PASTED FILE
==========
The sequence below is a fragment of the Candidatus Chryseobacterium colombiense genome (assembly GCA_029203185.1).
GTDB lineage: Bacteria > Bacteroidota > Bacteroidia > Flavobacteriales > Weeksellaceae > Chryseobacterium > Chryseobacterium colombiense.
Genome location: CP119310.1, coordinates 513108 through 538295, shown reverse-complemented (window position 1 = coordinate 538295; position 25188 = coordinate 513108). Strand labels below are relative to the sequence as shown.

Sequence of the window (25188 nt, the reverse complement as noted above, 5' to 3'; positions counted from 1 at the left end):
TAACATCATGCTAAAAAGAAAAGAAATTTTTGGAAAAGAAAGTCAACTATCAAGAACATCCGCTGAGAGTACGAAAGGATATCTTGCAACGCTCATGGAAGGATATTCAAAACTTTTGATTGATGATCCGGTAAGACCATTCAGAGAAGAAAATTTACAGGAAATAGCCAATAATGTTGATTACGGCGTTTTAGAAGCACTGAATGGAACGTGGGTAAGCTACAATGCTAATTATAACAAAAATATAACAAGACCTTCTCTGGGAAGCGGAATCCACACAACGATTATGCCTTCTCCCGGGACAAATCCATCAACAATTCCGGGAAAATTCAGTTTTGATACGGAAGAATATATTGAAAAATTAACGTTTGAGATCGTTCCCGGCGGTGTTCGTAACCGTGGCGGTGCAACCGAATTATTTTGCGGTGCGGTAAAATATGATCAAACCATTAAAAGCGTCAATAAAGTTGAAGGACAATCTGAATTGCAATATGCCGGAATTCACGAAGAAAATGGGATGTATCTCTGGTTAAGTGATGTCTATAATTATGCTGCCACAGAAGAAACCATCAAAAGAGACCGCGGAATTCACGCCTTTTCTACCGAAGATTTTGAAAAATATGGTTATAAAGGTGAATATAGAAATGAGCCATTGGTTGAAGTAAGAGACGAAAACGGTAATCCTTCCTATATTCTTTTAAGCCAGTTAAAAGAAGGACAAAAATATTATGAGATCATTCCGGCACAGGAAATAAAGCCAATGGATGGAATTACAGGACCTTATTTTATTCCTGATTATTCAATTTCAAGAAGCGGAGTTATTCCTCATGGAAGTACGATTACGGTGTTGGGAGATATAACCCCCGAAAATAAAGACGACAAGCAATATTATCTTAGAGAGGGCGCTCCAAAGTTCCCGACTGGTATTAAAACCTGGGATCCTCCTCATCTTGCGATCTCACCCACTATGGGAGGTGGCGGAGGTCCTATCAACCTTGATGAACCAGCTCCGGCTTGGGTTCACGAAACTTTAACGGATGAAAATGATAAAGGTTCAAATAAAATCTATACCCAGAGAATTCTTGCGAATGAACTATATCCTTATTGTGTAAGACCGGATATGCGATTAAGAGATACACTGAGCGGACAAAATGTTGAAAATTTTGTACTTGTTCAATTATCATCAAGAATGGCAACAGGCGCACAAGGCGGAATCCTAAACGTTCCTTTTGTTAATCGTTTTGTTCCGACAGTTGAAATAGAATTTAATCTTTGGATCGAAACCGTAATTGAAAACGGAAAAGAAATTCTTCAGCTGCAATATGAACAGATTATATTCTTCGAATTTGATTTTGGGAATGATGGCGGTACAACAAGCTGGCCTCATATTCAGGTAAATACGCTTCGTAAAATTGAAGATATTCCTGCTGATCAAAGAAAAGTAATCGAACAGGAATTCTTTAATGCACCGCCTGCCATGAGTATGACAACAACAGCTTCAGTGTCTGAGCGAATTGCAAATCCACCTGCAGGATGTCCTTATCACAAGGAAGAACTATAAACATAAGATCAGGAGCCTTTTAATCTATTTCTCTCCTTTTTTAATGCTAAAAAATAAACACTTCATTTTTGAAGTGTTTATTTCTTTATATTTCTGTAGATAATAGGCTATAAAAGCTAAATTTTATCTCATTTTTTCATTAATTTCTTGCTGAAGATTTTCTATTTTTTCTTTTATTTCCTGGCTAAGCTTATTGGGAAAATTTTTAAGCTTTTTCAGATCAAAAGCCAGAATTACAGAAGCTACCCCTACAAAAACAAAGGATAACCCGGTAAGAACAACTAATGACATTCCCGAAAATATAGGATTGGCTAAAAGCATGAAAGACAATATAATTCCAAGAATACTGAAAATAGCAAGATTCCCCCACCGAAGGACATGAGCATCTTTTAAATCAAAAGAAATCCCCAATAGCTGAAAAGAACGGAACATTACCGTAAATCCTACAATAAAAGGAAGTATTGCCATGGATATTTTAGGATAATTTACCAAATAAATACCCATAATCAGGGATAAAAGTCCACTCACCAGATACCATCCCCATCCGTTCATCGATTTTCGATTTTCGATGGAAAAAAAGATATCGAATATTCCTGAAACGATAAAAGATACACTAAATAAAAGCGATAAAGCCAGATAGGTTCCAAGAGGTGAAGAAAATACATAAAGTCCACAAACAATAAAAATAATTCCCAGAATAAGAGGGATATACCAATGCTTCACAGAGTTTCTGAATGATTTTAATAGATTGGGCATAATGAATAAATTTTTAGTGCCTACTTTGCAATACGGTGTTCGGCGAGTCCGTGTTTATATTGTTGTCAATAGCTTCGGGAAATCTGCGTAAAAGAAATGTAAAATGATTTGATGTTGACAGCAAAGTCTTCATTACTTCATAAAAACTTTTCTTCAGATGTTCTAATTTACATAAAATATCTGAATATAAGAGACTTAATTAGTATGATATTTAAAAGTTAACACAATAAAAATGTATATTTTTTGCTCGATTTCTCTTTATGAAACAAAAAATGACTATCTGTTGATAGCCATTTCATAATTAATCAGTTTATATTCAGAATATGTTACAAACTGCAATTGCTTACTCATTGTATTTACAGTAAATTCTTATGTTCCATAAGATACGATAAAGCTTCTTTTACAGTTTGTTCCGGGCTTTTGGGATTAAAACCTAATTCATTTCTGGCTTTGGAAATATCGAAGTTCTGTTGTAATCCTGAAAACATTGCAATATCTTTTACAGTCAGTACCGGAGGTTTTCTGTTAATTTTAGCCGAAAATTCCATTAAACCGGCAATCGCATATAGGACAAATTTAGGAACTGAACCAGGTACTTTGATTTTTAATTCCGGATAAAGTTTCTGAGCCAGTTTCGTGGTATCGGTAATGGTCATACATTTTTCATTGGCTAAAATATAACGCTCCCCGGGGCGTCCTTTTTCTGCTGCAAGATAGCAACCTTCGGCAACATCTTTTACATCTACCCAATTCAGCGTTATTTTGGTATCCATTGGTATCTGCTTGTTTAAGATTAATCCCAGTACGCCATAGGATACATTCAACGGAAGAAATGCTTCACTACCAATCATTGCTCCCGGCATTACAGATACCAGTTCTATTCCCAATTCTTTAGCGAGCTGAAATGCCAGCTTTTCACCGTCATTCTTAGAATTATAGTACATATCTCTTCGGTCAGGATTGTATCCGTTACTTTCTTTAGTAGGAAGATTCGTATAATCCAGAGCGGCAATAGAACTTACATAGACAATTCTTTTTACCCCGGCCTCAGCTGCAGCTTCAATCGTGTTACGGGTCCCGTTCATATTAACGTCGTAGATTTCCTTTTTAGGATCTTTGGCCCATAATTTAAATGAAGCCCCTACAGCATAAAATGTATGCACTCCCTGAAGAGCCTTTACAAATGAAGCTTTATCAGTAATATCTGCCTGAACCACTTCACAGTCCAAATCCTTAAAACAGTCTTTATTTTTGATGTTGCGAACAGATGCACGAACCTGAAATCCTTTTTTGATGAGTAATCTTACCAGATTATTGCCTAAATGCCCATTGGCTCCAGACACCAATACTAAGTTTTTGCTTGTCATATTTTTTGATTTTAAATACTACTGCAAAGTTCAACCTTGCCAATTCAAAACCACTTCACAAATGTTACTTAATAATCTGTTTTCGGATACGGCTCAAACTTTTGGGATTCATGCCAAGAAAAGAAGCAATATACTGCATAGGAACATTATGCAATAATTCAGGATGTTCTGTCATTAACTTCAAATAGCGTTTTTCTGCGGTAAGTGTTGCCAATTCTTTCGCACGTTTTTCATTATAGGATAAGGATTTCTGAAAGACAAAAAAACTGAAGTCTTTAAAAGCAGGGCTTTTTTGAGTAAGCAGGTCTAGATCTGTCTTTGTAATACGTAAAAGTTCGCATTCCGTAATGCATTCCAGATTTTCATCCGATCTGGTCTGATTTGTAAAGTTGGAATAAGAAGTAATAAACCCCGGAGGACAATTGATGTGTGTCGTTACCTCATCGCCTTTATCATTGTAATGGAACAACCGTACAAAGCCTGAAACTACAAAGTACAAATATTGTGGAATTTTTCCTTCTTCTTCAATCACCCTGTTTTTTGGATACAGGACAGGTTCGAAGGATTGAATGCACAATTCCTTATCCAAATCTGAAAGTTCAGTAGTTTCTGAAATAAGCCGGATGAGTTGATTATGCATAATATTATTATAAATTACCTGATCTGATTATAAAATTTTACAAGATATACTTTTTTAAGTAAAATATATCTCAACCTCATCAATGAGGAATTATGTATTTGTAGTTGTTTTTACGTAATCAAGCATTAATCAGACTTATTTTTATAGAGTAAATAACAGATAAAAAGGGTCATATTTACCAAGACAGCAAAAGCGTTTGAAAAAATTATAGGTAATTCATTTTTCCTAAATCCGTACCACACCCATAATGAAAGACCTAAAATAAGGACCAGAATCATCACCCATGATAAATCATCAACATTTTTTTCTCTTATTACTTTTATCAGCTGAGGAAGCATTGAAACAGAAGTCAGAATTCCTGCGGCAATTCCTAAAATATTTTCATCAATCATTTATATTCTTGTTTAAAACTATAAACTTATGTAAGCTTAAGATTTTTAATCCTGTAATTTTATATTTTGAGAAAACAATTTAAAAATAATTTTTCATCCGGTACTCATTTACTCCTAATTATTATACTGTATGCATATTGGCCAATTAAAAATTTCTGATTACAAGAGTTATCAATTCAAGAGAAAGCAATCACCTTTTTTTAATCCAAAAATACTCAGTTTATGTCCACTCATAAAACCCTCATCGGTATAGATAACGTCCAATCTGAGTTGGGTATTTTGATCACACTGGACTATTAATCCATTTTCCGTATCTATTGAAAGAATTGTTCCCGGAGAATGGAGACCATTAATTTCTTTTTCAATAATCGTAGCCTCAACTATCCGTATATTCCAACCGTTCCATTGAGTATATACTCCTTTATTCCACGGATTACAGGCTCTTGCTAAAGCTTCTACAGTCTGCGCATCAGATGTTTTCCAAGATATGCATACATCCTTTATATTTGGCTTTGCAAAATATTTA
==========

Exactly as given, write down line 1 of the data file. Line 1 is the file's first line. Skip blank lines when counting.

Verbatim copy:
The sequence below is a fragment of the Candidatus Chryseobacterium colombiense genome (assembly GCA_029203185.1).